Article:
Posted April 24, 2015 by Bianca Vazquez Toness at Bloomberg Business. See original article here.
Infosys Ltd. slumped the most in 11 months in Mumbai trading after the company’s annual revenue growth forecast missed estimates.
Shares of Infosys fell 6 percent, the most since last May 29, to 1,995.20 rupees at the close in Mumbai Friday after India’s second-largest software-services provider said sales in the 12 months started April 1 will rise by a maximum 8.2 percent in dollar terms. That trailed a projection for revenue growth of as much as 10 percent, according to the median of five brokerages’ estimates compiled by Bloomberg.
Sales in the three months ended March rose 4.2 percent to 134.1 billion rupees ($2.1 billion), also missing analysts’ estimates for 138.9 billion rupees.
Infosys missed estimates for the first time since Chief Executive Officer Vishal Sikka took charge in August with a promise to retrain employees and apply technologies including automation to meet clients’ needs. Sikka Friday announced the acquisition of a mobile commerce technology company, a venture with DreamWorks Animation SKG Inc. and investment in a startup as he revamps Infosys’s offerings.
“They’re getting slammed by the structural changes in the industry with many services getting automated,” Girish Pai, analyst with Nirmal Bang Institutional Equities in Mumbai, said by phone. “They’re doing the right thing by investing in it, but there is going to be a value compression of revenues happening. We’re going to see very tepid growth for the sector for the next two or three years.”
Net income rose 3.3 percent to 31 billion rupees in the three months ended March, trailing the 31.7 billion-rupee median of 34 analysts’ estimates compiled by Bloomberg.
Infosys is the second Indian software exporter after larger competitor Tata Consultancy Services Ltd. to signal demand from customers in the telecom and energy industries will stay subdued and affect revenue.
“Pricing continues to be under pressure due to increasing commoditization in the traditional outsourcing business,” Chief Operating Officer U.B. Pravin Rao said in a statement. That is requiring the company to ramp up productivity through automation, he said.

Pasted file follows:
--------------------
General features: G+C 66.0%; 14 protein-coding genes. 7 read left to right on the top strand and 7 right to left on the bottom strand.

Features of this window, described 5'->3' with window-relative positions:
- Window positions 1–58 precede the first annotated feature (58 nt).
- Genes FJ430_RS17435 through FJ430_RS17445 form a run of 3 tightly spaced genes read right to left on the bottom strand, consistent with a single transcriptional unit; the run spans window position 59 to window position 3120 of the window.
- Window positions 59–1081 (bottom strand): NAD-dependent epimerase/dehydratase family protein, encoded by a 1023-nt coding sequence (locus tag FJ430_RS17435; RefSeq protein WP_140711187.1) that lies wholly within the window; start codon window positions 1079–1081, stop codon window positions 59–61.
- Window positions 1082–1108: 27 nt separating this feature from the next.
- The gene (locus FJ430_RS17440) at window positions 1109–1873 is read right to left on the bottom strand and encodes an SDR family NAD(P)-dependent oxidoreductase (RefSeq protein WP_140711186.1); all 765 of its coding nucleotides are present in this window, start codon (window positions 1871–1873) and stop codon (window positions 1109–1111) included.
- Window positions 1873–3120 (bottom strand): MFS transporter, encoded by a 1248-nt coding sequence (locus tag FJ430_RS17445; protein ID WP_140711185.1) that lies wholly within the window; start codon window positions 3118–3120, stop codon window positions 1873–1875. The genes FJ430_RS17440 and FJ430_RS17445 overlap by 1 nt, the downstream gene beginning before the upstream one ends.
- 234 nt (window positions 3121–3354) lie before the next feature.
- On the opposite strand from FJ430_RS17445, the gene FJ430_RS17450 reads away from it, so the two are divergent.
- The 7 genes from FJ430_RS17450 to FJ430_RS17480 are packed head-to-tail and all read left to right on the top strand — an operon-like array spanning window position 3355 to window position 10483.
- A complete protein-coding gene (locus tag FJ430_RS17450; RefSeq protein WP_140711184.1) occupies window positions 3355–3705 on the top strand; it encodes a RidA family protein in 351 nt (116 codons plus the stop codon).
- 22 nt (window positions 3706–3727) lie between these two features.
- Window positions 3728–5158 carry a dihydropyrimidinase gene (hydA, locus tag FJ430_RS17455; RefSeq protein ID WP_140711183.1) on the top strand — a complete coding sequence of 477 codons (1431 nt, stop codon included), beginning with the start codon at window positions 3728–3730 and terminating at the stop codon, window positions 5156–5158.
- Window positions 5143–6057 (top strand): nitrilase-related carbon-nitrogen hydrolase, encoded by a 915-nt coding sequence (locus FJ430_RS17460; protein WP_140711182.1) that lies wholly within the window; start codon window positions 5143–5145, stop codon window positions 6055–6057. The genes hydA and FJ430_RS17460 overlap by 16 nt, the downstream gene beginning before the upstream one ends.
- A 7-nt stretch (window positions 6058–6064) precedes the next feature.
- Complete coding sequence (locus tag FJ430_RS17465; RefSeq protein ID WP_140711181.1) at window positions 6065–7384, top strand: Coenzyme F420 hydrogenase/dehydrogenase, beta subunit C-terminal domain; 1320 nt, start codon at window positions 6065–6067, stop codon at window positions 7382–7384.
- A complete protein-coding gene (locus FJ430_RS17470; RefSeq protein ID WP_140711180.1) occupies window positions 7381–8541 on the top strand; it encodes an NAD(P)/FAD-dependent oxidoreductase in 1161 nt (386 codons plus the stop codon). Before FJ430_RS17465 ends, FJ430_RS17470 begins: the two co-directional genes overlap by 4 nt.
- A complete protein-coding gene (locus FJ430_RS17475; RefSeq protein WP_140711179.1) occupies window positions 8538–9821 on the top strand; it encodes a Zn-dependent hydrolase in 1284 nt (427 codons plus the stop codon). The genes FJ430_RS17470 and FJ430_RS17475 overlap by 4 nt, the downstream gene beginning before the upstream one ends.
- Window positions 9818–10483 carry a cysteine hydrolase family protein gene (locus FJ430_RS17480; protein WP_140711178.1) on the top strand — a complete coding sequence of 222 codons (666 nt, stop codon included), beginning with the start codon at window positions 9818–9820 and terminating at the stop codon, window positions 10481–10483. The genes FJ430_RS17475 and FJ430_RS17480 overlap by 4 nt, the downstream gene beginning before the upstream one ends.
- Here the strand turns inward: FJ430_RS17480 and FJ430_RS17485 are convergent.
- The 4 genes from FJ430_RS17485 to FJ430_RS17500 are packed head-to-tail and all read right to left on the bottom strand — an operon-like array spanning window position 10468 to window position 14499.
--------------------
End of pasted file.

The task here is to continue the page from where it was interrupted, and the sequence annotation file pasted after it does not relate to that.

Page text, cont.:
Worldwide spending on information-technology services is projected to shrink 0.7 percent this year, led by cuts at U.S. companies, researcher Gartner Inc. projected on April 9.
Industrywide demand at India’s information technology companies “will be under pressure from low IT spending because of tepid sales growth across enterprises in developed countries,” Nirmal Bang’s Pai wrote in an April 16 note.
Infosys won contracts last quarter from Hoofddorp, Netherlands-based delivery company TNT Express NV and Amsterdam-based ABN AMRO Bank NV. It added 52 customers in the quarter to end with a total of 950 active clients.
Since taking the helm, Sikka has focused on becoming more relevant to clients, who he says are experiencing a “profound shift in their industry” because of information technology.
Sikka has offered them ways to adjust their traditional work to meet new digital demands, such as using servers that can be accessed from anywhere and developing mobile applications. He’s also helping them automate tasks.
Infosys today said it will acquire Kallidus Inc. for $120 million. The San Francisco-based company, which is also known as Skava, has developed technology that automatically converts an online website into a mobile site, Sikka said Friday. The latest acquisition follows the purchase last month of automation technology company Panaya Ltd. for $200 million.
The Indian software provider is also investing 940 million rupees in a venture with DreamWorks Animation, DWA Nova LLC, to develop imaging technology for manufacturing.
Infosys also plans to spend as much as 50 percent of its cash flow on mergers and acquisitions and investments in infrastructure and technology, Chief Financial Officer Rajiv Bansal told investors Friday. The company, which had cash and near cash of $5.2 billion as on March 31, said Friday it would give one free share for each held and raised its dividend payout ratio to as much as 50 percent.
“Some of it is due to macroeconomic factors and others are due to more structural trends in the industry,” Sikka told investors in explaining the growth slowdown. “That is why we are encouraged that the steps we have taken in terms of renewing ourselves are absolutely necessary.”